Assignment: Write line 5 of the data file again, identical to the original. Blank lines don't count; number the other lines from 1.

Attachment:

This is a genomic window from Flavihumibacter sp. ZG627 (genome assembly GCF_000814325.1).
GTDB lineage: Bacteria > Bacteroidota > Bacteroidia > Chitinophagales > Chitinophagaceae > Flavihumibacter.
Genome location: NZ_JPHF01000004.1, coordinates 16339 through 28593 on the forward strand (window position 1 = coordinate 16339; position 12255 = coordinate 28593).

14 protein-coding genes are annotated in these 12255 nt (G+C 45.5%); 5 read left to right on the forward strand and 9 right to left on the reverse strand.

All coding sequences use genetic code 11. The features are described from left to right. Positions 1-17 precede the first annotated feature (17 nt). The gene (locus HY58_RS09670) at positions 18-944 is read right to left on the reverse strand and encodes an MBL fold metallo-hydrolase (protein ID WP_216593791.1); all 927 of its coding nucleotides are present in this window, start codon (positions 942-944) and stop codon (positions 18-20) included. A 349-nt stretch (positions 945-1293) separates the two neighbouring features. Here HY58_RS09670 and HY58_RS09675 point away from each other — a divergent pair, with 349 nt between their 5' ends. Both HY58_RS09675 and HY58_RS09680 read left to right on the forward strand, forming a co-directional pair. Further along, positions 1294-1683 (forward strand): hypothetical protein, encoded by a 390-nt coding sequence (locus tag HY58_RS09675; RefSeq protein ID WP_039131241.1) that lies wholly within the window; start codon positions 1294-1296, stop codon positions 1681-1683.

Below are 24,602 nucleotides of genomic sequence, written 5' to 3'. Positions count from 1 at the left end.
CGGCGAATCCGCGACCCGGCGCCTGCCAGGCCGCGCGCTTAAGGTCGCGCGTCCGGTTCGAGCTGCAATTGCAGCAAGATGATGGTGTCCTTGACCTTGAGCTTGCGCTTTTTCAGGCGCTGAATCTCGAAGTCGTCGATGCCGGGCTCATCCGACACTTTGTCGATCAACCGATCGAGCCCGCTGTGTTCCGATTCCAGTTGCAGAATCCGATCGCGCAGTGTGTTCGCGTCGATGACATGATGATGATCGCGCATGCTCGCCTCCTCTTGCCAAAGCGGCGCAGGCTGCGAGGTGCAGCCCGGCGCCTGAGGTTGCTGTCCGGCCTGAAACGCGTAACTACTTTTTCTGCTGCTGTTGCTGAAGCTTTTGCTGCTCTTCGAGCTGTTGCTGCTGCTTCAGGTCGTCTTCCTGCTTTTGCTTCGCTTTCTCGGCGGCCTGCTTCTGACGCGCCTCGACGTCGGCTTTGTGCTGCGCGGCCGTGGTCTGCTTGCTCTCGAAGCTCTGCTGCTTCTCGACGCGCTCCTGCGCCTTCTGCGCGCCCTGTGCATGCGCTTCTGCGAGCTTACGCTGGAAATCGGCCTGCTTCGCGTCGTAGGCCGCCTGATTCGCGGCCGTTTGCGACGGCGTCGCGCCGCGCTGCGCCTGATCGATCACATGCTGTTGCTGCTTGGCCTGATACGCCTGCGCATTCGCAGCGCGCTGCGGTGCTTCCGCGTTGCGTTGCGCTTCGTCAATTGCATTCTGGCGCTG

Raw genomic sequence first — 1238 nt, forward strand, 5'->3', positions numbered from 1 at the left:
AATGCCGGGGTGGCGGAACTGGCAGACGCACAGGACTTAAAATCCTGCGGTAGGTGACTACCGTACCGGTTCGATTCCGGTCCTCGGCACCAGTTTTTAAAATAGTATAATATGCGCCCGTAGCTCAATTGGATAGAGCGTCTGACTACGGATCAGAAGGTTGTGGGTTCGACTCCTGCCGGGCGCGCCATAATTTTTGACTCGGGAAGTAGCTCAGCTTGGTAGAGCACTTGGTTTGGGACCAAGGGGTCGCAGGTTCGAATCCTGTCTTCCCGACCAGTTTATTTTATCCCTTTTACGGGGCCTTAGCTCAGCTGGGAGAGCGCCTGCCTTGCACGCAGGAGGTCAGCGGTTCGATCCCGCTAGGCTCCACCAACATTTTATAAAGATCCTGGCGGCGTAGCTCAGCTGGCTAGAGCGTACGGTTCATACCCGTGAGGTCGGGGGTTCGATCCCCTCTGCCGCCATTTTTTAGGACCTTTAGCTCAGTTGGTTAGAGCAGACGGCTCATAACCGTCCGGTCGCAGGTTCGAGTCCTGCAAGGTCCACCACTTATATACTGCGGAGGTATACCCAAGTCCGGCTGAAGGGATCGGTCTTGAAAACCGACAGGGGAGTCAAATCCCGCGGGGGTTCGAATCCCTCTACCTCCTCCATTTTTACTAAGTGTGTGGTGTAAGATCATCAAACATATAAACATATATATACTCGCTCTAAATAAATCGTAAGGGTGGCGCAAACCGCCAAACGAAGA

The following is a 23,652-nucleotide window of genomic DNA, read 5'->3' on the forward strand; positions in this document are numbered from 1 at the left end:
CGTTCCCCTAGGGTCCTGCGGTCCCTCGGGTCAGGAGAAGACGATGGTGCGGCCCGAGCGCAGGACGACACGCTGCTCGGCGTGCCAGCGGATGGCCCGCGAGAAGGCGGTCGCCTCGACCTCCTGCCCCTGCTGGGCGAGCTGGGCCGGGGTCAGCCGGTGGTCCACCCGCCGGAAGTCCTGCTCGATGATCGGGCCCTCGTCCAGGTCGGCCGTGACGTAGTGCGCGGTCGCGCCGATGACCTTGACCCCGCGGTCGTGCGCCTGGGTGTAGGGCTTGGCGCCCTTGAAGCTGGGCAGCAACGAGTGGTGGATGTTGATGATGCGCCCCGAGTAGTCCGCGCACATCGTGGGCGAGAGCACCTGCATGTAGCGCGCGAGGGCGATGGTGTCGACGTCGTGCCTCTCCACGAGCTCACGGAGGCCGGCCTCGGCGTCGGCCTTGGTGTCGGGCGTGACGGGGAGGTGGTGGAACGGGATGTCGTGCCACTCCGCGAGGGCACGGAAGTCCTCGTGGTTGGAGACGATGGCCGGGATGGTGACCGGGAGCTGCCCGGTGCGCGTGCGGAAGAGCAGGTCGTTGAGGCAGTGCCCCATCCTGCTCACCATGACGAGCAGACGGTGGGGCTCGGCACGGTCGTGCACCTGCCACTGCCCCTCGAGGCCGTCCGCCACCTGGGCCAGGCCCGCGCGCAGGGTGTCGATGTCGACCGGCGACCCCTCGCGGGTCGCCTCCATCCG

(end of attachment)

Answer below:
All coding sequences use genetic code 11. The features are described from left to right. Positions 1-17 precede the first annotated feature (17 nt). The gene (locus HY58_RS09670) at positions 18-944 is read right to left on the reverse strand and encodes an MBL fold metallo-hydrolase (protein ID WP_216593791.1); all 927 of its coding nucleotides are present in this window, start codon (positions 942-944) and stop codon (positions 18-20) included. A 349-nt stretch (positions 945-1293) separates the two neighbouring features. Here HY58_RS09670 and HY58_RS09675 point away from each other — a divergent pair, with 349 nt between their 5' ends. Both HY58_RS09675 and HY58_RS09680 read left to right on the forward strand, forming a co-directional pair. Further along, positions 1294-1683 (forward strand): hypothetical protein, encoded by a 390-nt coding sequence (locus tag HY58_RS09675; RefSeq protein ID WP_039131241.1) that lies wholly within the window; start codon positions 1294-1296, stop codon positions 1681-1683.